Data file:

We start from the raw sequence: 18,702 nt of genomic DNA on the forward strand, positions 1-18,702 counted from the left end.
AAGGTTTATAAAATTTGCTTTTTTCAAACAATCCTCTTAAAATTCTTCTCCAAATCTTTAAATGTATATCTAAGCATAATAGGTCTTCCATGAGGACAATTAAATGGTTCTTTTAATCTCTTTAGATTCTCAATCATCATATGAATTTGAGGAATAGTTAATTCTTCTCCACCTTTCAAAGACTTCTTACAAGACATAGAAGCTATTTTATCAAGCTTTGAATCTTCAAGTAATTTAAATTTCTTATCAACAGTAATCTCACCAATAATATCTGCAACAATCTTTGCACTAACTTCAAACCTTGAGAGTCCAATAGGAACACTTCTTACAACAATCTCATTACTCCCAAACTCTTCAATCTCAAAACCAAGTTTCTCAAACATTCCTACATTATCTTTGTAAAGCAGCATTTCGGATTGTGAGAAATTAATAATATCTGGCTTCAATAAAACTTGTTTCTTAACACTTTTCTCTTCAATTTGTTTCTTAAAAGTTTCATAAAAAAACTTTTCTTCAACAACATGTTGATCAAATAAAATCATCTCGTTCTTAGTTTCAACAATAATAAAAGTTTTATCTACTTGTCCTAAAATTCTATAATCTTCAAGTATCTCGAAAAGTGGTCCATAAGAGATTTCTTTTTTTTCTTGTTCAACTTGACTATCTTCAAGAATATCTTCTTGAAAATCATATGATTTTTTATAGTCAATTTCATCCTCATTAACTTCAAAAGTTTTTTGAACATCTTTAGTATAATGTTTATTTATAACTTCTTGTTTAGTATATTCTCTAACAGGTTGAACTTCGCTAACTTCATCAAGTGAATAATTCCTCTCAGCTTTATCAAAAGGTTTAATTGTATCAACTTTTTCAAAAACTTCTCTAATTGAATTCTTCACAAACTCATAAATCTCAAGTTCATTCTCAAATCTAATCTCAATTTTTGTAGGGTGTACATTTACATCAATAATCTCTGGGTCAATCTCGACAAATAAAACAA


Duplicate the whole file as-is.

We start from the raw sequence: 18,702 nt of genomic DNA on the forward strand, positions 1-18,702 counted from the left end.
AAGGTTTATAAAATTTGCTTTTTTCAAACAATCCTCTTAAAATTCTTCTCCAAATCTTTAAATGTATATCTAAGCATAATAGGTCTTCCATGAGGACAATTAAATGGTTCTTTTAATCTCTTTAGATTCTCAATCATCATATGAATTTGAGGAATAGTTAATTCTTCTCCACCTTTCAAAGACTTCTTACAAGACATAGAAGCTATTTTATCAAGCTTTGAATCTTCAAGTAATTTAAATTTCTTATCAACAGTAATCTCACCAATAATATCTGCAACAATCTTTGCACTAACTTCAAACCTTGAGAGTCCAATAGGAACACTTCTTACAACAATCTCATTACTCCCAAACTCTTCAATCTCAAAACCAAGTTTCTCAAACATTCCTACATTATCTTTGTAAAGCAGCATTTCGGATTGTGAGAAATTAATAATATCTGGCTTCAATAAAACTTGTTTCTTAACACTTTTCTCTTCAATTTGTTTCTTAAAAGTTTCATAAAAAAACTTTTCTTCAACAACATGTTGATCAAATAAAATCATCTCGTTCTTAGTTTCAACAATAATAAAAGTTTTATCTACTTGTCCTAAAATTCTATAATCTTCAAGTATCTCGAAAAGTGGTCCATAAGAGATTTCTTTTTTTTCTTGTTCAACTTGACTATCTTCAAGAATATCTTCTTGAAAATCATATGATTTTTTATAGTCAATTTCATCCTCATTAACTTCAAAAGTTTTTTGAACATCTTTAGTATAATGTTTATTTATAACTTCTTGTTTAGTATATTCTCTAACAGGTTGAACTTCGCTAACTTCATCAAGTGAATAATTCCTCTCAGCTTTATCAAAAGGTTTAATTGTATCAACTTTTTCAAAAACTTCTCTAATTGAATTCTTCACAAACTCATAAATCTCAAGTTCATTCTCAAATCTAATCTCAATTTTTGTAGGGTGTACATTTACATCAATAATCTCTGGGTCAATCTCGACAAATAAAACAA